The Swedish auto, defence and aviation group, Saab, has provided more evidence that shareholders are beginning to appreciate the benefits of alternative risk transfer strategies. The group saw its share price rise from Skr65 to nearly Skr80 in the two weeks following its annoucement on November 24 that it had set up a 15-year $1.17 billion financial risk insurance programme for its regional aircraft lease portfolio.
The transaction is a carbon copy of the world’s first financial risk insurance programme, the 15-year, £2.4 billion programme established two years ago by the UK’s BAe Systems for its own regional aircraft lease fleet (Risk April 1999).
Stefan Cederberg, an analyst at Enskilda Securities in Stockholm, says: “This risk insurance has covered the eventual losses beyond the provision Saab already has for its lease portfolio. There is more certainty about future earnings not being affected by potential future equity writedowns. It also makes the balance sheet easier to analyse.”
MMC Enterprise Risk, part of Marsh & McLennan Companies (MMC), brokered the Saab transaction, signing up as lead insurers with lead reinsurers Winterthur International Strategic Risk Solutions, Swiss Re New Markets, Mitsui Marine International and Ambac. An MMC entity had brokered the earlier BAe deal, placing it with a similar range of insurers. The transaction cost for Saab was $43 million after tax, covered by current provisions.
Saab has 302 regional aircraft on lease with 30 airlines worldwide. The insurance programme protects the deemed lease income from 203 of the jets against market cycles, competition, obsolescence and customer default. The remaining 99 aircraft present no exposure to Saab, as they are funded with non-recourse long-term loans or covered by asset-value insurance issued by the Swedish government agency for export guarantees.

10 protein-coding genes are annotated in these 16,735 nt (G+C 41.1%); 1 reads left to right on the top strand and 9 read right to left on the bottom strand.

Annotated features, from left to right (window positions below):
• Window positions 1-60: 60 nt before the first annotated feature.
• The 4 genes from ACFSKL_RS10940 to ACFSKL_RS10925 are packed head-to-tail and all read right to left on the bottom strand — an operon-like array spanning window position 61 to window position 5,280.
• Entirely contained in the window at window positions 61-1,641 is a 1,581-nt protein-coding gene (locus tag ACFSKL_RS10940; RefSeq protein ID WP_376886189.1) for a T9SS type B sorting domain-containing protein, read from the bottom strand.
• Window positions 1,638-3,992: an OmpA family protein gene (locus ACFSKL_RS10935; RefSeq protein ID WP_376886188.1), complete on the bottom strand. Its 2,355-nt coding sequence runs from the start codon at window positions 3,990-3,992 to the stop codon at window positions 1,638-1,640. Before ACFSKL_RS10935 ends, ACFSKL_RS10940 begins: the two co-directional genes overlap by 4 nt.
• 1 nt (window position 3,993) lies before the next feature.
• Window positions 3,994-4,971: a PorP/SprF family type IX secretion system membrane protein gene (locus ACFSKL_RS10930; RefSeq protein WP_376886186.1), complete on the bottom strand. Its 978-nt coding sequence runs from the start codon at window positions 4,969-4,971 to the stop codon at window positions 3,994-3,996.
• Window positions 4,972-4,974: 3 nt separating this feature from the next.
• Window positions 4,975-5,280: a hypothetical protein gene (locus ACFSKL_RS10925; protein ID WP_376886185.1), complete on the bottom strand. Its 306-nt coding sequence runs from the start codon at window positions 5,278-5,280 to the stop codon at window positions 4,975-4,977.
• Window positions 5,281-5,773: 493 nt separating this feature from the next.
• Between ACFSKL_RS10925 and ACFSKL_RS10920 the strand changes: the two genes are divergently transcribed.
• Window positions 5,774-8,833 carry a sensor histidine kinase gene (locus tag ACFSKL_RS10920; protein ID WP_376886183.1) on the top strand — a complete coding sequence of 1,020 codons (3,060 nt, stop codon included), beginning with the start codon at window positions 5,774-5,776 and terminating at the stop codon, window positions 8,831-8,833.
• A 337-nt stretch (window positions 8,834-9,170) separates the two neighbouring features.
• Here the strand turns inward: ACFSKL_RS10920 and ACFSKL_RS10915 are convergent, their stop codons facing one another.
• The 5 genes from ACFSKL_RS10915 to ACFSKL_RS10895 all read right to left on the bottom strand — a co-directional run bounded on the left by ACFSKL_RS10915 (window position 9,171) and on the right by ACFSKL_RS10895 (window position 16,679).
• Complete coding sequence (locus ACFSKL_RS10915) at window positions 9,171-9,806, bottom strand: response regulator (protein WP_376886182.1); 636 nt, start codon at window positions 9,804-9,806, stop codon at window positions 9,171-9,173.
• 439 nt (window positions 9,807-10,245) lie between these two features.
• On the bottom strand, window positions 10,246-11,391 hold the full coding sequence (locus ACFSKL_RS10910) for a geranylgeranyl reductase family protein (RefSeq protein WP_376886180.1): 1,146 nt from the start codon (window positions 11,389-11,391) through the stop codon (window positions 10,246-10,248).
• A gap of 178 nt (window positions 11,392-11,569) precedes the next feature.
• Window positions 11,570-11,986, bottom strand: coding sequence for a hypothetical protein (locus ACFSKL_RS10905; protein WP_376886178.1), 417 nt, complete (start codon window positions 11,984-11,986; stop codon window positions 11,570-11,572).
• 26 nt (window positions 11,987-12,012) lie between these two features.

Financial risk insurance was the most cost- and time-efficient solution, and one that was “deliverable”, comments Peter Sandehed, senior vice-president at Saab’s corporate treasury in Linköping. The group had been discussing how to manage the risk in its regional aircraft lease portfolio for more than two years, and attempted to securitise the portfolio. That is when BAe Systems, which has a 35% stake in Saab, suggested its own blueprint, says Sandehed. The company subsequently advised Saab on the deal. “When we took the shareholding [in Saab] a couple of years ago, we looked for synergies that it could bring,” explains Stephen Hough, vice-president of portfolio management at BAe Systems in Hatfield. In particular, BAe had developed a stochastic model for projecting forward over 15 years the value of its aircraft lease portfolio. This was the model used to place Saab’s risk.
MMC Enterprise Risk and other major players in the alternative risk transfer market are reporting growing demand for their services, including residual value and leasing type transactions. Aon Capital Markets, for example, says it has just completed an aircraft residual value insurance deal for an unnamed manufacturer of regional aircraft. “The Saab transaction is a very good example of how we can use capital-markets technology and insurers’ risk-taking capacity and capital,” adds Bob Khanna, New York-based president and chief executive officer of MMC Enterprise Risk.